CHAPTER XXXVIII 53. We can see all those things which thou hast made because they are--but they are because thou seest them. And we see with our eyes that they are, and we see with our minds that they are good. But thou sawest them as made when thou sawest that they would be made. And now, in this present time, we have been moved to do well, now that our heart has been quickened by thy Spirit; but in the former time, having forsaken thee, we were moved to do evil. But thou, O the one good God, hast never ceased to do good! And we have accomplished certain good works by thy good gifts, and even though they are not eternal, still we hope, after these things here, to find our rest in thy great sanctification. But thou art the Good, and needest no rest, and art always at rest, because thou thyself art thy own rest. What man will teach men to understand this? And what angel will teach the angels? Or what angels will teach men? We must ask it of thee; we must seek it in thee; we must knock for it at thy door. Only thus shall we receive; only thus shall we find; only thus shall thy door be opened.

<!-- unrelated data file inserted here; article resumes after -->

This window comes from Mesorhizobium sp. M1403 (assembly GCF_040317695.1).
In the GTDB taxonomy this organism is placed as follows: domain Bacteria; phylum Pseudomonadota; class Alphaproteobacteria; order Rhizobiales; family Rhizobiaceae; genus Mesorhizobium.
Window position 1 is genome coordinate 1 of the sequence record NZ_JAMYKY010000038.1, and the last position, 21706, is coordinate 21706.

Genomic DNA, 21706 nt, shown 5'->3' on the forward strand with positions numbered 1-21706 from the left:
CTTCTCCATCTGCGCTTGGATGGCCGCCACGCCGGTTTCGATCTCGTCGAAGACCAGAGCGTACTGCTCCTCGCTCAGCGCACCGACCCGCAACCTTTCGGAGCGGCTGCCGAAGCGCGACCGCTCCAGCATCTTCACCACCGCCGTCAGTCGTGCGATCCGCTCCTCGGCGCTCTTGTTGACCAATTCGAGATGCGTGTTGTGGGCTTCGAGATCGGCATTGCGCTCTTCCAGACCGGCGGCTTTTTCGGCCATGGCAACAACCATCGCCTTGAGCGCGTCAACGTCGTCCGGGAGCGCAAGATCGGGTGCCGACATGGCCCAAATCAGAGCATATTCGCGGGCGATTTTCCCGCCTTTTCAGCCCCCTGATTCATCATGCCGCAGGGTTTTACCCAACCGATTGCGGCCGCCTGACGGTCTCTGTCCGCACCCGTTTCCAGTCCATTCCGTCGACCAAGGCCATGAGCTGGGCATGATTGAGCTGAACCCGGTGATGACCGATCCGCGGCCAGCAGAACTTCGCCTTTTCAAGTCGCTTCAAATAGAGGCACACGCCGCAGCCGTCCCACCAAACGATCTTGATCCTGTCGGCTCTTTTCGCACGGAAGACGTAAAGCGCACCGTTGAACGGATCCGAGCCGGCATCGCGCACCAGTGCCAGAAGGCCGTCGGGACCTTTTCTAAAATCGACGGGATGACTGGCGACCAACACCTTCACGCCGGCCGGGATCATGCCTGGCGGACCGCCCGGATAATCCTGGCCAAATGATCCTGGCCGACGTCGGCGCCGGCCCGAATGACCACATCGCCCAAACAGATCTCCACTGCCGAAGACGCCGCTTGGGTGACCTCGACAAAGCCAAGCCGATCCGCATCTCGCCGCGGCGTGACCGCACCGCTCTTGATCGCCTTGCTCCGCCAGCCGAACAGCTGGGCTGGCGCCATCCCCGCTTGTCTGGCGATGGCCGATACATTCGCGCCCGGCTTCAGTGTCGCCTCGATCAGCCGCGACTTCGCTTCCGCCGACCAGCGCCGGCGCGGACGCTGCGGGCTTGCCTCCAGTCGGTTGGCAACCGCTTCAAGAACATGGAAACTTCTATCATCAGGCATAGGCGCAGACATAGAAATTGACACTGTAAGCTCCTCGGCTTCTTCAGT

Also, see here: More Wonderful Paradoxes in Augustine

It seems to me that such language is produced from a healthy theological mind that has existentially passed through paradox, to marvel at the remaining mysteries in order to worship God. This is our goal in seeking intellectual virtue.


Lexie said...

I'll have to bookmark to refere back to. Excellent illustration and explanation.

I appreciate the tone of the post also.


Laura said...

Tony, thanks for leaving the link at Intellectuelle. This is really helpful.

Tony Byrne said...

This quote from John Howe is also relevant to this matter of Paradox and Mystery:

John Howe Quote

THEOparadox said...


This is a superb article! Makes a lot of sense out of a lot of things. Thanks.

Derek Ashton

Tony Byrne said...

Thanks, Derek :-)